With two Eastern Shore courses under construction,
Jack Nicklaus extends his reach in the area.
By Craig Stoltz
Courtesy of the Washington Post
It’s a lousy day for golf, 40 degrees with a cutting wind, but Jack Nicklaus stands at the tee, contemplating hole No. 13 at the Peninsula Golf Club near Rehoboth Beach. It’s a tough par-3, a virtual island green perched about 170 yards away across a fluttering lake.
“That green needs a little more color,” Nicklaus says, turning away from the wind. “We’ve got to bring that bunker around the corner on the left side. You want to see the sand from the members’ tees.”
Nicklaus, 65, is here not as a player but as a course designer, the profession that now occupies most of his time. And if you haven’t heard of the Peninsula Golf Club, that’s because it won’t open until next year. Nicklaus has come to this waterfront property on the Eastern Shore for his fourth of nine planned working visits.
In addition to the 18-hole, 7,200-yard Jack Nicklaus Signature Course that is expected to open next year, Peninsula on the Indian River Bay will feature a wave pool worthy of a theme park, a nature center, a marina with a water taxi to Rehoboth Beach, a tennis complex with stadium seating, a gated entrance tended 24/7 and 1,400 townhouses, condos, villas and detached homes.
“There’s nothing like this in this part of the country,” says developer Larry Goldstein, the Washington-area builder who is developing the community. Goldstein cites Kiawah Island, the private golf community in South Carolina, as a likely peer.
Truth told, there is something similar not far away — Bayside, a residential community located just outside Fenwick Island, where another Jack Nicklaus course is under construction. Bayside, an 867-acre planned community being built by Olney-based Carl Freeman Cos., will have about 1,700 houses and many of the same amenities as Peninsula.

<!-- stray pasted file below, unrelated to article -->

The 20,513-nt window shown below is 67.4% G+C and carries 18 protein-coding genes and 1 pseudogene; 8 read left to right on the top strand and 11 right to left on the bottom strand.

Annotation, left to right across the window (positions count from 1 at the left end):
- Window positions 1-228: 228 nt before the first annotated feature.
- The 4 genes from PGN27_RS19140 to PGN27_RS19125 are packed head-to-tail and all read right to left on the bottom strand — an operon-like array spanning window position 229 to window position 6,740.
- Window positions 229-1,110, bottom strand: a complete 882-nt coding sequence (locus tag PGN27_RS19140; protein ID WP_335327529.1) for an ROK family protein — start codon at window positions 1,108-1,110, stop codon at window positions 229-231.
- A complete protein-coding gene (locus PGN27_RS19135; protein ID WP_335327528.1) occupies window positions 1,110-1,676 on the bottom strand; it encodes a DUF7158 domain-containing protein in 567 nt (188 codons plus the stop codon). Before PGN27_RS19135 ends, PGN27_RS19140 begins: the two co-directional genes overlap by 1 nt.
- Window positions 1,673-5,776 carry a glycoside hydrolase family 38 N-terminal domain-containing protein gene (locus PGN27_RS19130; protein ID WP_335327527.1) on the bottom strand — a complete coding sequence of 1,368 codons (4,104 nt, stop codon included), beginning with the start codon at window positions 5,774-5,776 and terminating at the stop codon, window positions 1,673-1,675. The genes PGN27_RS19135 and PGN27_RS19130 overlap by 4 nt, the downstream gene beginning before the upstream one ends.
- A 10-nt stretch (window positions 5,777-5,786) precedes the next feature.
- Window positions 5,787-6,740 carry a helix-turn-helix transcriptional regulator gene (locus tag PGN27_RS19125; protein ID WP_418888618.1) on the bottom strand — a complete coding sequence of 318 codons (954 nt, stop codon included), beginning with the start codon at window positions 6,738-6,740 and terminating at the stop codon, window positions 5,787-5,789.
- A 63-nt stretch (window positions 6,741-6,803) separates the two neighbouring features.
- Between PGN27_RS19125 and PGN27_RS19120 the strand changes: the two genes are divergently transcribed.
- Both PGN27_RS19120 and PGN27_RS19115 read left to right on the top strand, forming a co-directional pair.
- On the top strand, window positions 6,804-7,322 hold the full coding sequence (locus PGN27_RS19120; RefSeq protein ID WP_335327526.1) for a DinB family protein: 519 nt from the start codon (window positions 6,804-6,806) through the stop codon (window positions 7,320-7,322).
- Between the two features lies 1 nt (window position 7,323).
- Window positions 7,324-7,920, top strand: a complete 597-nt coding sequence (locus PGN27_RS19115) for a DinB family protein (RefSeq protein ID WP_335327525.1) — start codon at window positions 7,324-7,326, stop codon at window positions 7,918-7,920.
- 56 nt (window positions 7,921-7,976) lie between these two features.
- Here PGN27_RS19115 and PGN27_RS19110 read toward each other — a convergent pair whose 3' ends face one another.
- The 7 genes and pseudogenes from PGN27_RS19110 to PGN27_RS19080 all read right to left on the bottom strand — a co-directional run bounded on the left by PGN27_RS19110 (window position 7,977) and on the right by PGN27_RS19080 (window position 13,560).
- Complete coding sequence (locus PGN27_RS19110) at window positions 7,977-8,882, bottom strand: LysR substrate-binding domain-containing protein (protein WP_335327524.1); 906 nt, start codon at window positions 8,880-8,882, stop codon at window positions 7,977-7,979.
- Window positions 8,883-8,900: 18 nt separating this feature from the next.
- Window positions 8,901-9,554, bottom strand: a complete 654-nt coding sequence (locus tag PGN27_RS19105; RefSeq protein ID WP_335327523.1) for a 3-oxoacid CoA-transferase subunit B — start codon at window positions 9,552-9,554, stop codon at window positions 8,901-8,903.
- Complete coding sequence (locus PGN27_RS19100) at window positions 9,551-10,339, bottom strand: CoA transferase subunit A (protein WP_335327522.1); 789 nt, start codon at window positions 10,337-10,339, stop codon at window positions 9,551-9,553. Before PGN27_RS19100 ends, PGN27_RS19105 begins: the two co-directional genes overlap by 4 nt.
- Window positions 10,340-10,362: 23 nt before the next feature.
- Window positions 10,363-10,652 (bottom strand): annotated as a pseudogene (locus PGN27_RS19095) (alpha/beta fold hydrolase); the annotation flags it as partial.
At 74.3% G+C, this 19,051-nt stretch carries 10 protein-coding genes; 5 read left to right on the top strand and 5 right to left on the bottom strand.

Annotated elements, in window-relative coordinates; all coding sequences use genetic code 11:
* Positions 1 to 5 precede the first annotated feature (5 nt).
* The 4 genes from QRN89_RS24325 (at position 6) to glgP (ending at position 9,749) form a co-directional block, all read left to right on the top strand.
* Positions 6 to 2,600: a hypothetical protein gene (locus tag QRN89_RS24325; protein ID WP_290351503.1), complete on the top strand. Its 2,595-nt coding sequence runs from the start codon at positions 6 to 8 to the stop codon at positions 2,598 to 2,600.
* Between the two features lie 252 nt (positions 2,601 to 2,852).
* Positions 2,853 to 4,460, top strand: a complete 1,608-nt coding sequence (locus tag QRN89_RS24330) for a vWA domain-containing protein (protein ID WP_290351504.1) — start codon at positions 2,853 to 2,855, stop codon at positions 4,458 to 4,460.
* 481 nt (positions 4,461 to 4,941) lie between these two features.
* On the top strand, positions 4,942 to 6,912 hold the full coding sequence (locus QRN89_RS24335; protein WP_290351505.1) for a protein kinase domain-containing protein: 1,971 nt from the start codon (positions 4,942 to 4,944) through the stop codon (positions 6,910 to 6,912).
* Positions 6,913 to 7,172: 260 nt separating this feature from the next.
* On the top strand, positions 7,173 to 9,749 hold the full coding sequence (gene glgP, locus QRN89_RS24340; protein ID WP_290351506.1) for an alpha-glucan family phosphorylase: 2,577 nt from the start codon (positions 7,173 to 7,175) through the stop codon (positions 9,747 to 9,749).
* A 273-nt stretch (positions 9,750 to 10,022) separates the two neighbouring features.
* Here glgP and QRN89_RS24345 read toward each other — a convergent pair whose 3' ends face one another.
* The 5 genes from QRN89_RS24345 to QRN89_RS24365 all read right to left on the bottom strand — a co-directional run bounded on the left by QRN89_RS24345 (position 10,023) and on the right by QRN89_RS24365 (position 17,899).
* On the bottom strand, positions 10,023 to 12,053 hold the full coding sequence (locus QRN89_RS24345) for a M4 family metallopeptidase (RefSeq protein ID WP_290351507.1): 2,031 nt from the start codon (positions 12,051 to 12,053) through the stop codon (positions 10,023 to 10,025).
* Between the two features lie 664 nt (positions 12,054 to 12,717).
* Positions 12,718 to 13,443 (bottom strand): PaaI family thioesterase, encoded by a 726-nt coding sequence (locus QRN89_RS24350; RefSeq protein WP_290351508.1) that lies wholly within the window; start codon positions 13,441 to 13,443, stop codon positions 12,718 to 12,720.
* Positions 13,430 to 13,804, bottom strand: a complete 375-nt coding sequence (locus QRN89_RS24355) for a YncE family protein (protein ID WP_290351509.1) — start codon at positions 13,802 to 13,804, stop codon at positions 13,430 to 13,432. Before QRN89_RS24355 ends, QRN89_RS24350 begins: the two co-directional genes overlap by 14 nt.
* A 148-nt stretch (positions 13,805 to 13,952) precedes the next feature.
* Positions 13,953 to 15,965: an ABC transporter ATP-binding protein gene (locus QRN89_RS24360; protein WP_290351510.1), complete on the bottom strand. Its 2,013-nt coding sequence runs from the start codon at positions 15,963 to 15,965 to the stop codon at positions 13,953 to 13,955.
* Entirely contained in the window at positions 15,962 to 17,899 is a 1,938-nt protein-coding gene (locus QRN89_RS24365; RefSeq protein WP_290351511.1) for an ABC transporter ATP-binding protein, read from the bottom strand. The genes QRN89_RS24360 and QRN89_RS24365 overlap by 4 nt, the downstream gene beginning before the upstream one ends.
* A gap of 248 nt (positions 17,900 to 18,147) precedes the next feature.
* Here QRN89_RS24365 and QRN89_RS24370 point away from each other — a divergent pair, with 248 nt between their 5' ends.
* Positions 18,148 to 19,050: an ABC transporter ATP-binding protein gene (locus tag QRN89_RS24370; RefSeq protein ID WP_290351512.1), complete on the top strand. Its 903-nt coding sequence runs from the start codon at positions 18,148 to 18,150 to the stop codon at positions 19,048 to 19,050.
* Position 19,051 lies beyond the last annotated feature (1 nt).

Like Peninsula’s, Bayside’s course will hug the shoreline and be routed judiciously through marshland, trees and houses; water will be in play throughout. Both courses will be open to owner-members and vacation renters. Bayside will also offer daily-fee public play. It opens in July.
Once Goldstein decided to turn the 800-acre former chicken feed farm into a gated community with golf course, he interviewed “a lot of the name designers” of golf courses. Nicklaus was the most expensive — he reportedly charges $2 million for his design services, though Goldstein won’t say, in addition to the costs of building the course itself.
“He has the highest name recognition, even among non-golfers,” Goldstein says. “My mother knows who Jack Nicklaus is, but she’s never heard of [well-regarded designer Tom] Fazio.”
The Peninsula is a Nicklaus Signature Course, a designation that means you get the Full Jack: The man himself routes and designs each hole, monitors construction over multiple visits, has a full-time associate on-site and signs off on the details. Prior to opening Nicklaus will play the course wired to a microphone, providing spoken notes for final tweaks by greens keepers.